"Forest gardens" will be created in Norfolk schools to help students learn about woodland ecology and biodiversity - while also growing sustainable food.

The new initiative has been developed by the Gressenhall Environment Hub, the Science, Art and Writing (SAW) Trust, horticultural expert Nik Thomson and the Food and Farming Discovery Trust.

It aims to enable schools to utilise their available land to create "a more sustainable, biodiverse space, which can also yield food."

Children will be taught how to create canopies of fruit and nut trees as well as climbing plants, shrubs, herbs and perennial vegetables.

The first sessions took place at Gressenhall Farm and Workhouse using the Food and Farming Discovery Trust’s mobile classroom.

Students learned about the composition of forest gardens and woodland ecology, and about the types of invertebrates found in different habitats.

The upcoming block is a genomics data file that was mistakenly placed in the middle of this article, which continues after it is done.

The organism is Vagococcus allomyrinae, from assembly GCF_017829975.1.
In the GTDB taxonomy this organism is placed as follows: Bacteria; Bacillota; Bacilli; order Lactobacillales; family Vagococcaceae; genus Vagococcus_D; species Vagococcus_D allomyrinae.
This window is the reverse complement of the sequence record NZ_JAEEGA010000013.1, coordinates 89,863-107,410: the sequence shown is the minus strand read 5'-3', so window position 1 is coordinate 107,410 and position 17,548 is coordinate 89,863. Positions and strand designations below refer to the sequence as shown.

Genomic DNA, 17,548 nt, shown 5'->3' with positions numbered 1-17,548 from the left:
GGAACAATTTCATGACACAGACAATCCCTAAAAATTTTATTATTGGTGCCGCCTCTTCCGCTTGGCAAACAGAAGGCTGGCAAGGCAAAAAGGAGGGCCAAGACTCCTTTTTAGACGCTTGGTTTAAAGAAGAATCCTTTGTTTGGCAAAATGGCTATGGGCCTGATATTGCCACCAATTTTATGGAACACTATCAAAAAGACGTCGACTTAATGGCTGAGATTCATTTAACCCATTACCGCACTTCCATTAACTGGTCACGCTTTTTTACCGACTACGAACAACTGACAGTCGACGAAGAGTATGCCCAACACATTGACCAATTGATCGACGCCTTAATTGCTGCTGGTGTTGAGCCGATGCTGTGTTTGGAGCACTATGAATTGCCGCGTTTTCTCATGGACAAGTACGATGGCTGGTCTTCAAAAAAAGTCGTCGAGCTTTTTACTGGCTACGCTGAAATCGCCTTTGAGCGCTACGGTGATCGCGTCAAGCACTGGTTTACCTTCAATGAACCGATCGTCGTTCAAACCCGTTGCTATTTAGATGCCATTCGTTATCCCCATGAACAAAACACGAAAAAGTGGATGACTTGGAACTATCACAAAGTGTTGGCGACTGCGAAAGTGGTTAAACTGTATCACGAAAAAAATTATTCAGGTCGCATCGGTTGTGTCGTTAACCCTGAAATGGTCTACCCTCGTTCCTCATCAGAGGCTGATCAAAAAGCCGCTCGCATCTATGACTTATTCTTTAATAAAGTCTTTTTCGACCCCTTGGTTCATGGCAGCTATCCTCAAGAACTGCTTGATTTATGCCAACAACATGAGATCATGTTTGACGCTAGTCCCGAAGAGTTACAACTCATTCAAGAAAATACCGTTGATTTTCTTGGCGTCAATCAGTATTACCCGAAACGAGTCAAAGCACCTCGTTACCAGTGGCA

Follow up sessions will be conducted in schools, helping students and teachers to survey their school grounds for existing plants, create school herbariums, and to select a space to design and create their own forest garden.

Dr Shannon Woodhouse, manager of the Food and Farming Discovery Trust, said: "Spaces like these are extremely important, both for the environmental benefits and for promoting the wellbeing of our children and young people.

"As climate anxiety amongst children and young people is on the rise, we hope that that this project will equip students with some of the knowledge and tools they need to make a positive impact in their local area.”

The Forest Gardens for Schools project is part of Norfolk’s Platinum Jubilee celebrations, and has been funded by the John Innes Foundation.

In this pilot year, Swanton Morley Primary School and St Mary’s Community Primary School in Beetley are taking part.

Dr Jenni Rant, from the Science, Art and Writing (SAW) Trust, said: “Working with nature to improve outdoor spaces can provide excellent learning opportunities for young people and helps them connect with their environment.

"We are delighted to be working on this project and hope that schools will see a positive and sustainable transformation of their green spaces that the children will be keen to nurture."